And then, the gameplay part also includes the loot and crafting system, the skills, active, passive and something called inscriptions, as well as the merchants and trading. More on that later, bear with me.

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The controls are quite simple and intuitive, and in the majority of cases felt fairly polished, but glitches persist. At times, the character would stumble upon a 2 cm rock or pavement and refuse to step up. The rock would finally give in after a couple of minutes struggle. Other times, it would face a rock and stubbornly refuse to turn around and face some ghoul munching on his neck. Once I even fell off a wide bridge and had to swim around and climb a rock because I don’t know why. Guess my guy was sweating under all that heavy ammo and decided to take a refreshing plunge.

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Following the red and blue dots seldom brings me in comfortable positions, so I have learned to walk the traditional paths, even though it means taking more time to get to a destination.

You swipe around to pan the camera and watch in different directions; you either tap on a place to go or use the drag button to your left. The combat buttons are to the right and include the main weapon button, the three special skills buttons and a pouch menu with potions and stuff you can toggle on or off, depending on whether you have something in there.

Questing aside, the battles are fun and pure button smashers, with the skills regenerating over time. You get to fight a variety of monsters, animals, bandits, and other players when they challenge you for a duel. I found the latter to be a lot more fun if compared to the quest battling when you have to take out infinitely respawning bears, wolves, predator flowers, bandits, evil spirits and zombies. Yes! There is a village where miners turn into zombies – an unavoidable tribute to the pop-culture.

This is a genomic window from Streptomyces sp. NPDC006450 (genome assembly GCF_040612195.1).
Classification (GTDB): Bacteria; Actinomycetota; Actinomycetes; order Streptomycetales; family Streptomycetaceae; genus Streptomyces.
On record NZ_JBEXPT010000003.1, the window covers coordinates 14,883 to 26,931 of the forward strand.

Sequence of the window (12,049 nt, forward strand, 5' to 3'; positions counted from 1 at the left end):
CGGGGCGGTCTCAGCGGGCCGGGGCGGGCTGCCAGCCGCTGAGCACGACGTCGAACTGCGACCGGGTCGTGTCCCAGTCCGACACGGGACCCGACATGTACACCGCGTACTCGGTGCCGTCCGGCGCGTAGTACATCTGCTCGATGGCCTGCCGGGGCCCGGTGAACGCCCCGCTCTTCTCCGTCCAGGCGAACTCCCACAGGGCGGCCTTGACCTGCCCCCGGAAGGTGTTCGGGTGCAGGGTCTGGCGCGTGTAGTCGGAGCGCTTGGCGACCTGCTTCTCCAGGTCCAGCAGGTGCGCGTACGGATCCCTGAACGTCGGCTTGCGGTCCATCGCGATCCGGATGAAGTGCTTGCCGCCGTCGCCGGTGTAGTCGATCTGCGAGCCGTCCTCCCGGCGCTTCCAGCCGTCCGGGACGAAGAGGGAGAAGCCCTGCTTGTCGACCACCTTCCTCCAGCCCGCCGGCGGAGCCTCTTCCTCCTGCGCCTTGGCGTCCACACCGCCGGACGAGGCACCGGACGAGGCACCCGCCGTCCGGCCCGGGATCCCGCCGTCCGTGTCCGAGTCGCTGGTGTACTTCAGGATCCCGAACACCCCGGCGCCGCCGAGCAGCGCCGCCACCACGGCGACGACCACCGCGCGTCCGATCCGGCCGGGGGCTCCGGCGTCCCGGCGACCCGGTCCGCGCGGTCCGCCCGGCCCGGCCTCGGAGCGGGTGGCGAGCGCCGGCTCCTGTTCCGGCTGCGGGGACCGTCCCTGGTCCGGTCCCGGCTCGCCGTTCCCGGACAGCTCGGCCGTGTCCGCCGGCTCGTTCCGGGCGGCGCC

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Now that we touched on the performance part, both iOS and Android users report a wide array of bugs, starting with frame rate drop issues to the massive battery drain and progress getting messed up. I imagine it’s understandable for a game that is two weeks into its release, and an audience of an Olympics finale. Sometimes, when there are too many people on a server, it does lag. Sometimes, it would not drop a heritage weapon to the new characters, which it should. Still, if the game runs on your device, chances are you can tolerate these inconveniences knowing there must be an update to fix them sometime soon.

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I think everyone agrees that the looks are the major draw here, and everything in Order and Chaos 2 looks polished, detailed and a complete marvel, except for the male faces. There is only one good-looking face, so every human I meet wears it. In the long run, it becomes difficult to tell the difference between the characters and quests because the faces are the same.

Whining aside, the game looks fabulous, and I really enjoyed that swim when I saw the white sand beneath the heavenly clear waters. There is a great variety in the areas, and each area has its spectacular places of interest. I wish one day we can see a sci-fi themed MMORPG with the looks of such quality, because I am more of a space and tech guy than elves and orcs fan. Overall, this game is an all around visual treat.

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Practice Makes Perfect, but Not In This Case

The major drawback that hinders the gameplay is how the developer limits the players. First, you run out of vigor just when you think you are enjoying yourself. You can of course take a plunge in a dream or a dungeon, but it’s not the same. You can pay in gems, and real money, or you can try and grind for XP, but here is the catch – grinding without vigor gives you so little XP it’s basically pointless.

Sometime past level 8-15, depending on your analytic skills, you might begin to wonder where exactly you have gone wrong, and why you still can’t craft a stronger weapon, or why you keep dying in seemingly simple quests and get kicked out of dungeons. Relax, it’s not you. It’s the Canadian devil (that is what they call the freemium model in the South Park).

IAPs come in a great variety, and as you would anticipate, somewhere past level X you might bump into a paywall, but this is not the worst that can happen. The worst case scenario is when you do invest some $10-40 in the game and still need to keep investing to play. Nick’s Investment Fund pack costs $4.99, the same as the Fledgling Adventurer pack. Why, you can buy whatever pack you want but you still run out of Vigor within an hour and a half into the gameplay.